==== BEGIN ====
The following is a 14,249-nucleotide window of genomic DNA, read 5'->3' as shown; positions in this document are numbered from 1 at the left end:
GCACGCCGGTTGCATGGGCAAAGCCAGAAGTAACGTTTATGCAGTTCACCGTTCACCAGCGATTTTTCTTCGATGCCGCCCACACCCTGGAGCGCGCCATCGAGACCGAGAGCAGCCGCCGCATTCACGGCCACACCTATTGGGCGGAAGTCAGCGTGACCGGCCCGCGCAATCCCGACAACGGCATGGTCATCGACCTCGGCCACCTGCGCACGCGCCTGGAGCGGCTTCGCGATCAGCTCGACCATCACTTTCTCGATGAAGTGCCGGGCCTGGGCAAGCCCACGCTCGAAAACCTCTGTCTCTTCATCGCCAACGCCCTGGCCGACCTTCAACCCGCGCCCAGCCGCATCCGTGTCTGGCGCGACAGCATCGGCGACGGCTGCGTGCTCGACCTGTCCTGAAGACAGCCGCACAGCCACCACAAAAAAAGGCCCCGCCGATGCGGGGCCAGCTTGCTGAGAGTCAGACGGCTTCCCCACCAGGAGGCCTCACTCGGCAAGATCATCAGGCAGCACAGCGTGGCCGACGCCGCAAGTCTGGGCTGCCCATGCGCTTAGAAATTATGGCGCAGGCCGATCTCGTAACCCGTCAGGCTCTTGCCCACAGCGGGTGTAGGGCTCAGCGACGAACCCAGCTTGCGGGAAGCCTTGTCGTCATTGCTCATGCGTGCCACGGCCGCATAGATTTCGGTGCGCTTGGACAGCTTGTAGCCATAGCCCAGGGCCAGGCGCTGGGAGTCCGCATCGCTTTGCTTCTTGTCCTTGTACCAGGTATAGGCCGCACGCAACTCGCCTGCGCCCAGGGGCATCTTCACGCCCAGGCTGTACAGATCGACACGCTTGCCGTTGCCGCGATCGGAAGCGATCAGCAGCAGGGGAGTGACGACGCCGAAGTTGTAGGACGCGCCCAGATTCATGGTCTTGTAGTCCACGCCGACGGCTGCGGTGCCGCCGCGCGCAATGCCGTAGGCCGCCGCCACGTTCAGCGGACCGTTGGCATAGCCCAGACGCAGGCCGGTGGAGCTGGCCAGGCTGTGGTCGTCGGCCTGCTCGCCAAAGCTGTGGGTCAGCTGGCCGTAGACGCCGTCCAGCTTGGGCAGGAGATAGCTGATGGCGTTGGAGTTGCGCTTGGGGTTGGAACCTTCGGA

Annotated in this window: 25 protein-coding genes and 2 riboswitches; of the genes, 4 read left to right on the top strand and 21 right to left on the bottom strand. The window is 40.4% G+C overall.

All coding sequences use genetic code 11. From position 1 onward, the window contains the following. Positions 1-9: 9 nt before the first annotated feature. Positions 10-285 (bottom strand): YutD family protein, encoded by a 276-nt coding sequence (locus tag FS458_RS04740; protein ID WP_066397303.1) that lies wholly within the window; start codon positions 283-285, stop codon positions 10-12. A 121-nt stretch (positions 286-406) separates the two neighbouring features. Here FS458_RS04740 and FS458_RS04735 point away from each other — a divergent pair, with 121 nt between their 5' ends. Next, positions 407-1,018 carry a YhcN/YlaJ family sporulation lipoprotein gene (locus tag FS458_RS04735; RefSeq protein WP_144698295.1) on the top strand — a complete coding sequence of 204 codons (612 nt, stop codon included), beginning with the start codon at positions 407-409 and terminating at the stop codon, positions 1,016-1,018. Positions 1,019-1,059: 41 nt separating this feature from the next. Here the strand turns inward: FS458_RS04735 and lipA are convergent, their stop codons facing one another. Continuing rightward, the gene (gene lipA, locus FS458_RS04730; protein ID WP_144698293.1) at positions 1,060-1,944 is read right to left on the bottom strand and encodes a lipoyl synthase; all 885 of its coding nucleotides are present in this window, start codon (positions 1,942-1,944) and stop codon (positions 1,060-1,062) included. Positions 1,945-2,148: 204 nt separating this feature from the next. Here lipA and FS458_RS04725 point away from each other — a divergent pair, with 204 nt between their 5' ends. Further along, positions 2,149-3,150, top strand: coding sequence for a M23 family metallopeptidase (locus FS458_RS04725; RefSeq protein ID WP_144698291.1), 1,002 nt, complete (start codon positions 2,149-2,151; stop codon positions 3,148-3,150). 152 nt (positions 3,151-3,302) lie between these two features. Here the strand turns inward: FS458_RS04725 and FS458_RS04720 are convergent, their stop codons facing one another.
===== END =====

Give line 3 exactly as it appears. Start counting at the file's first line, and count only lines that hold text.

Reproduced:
Annotated in this window: 25 protein-coding genes and 2 riboswitches; of the genes, 4 read left to right on the top strand and 21 right to left on the bottom strand. The window is 40.4% G+C overall.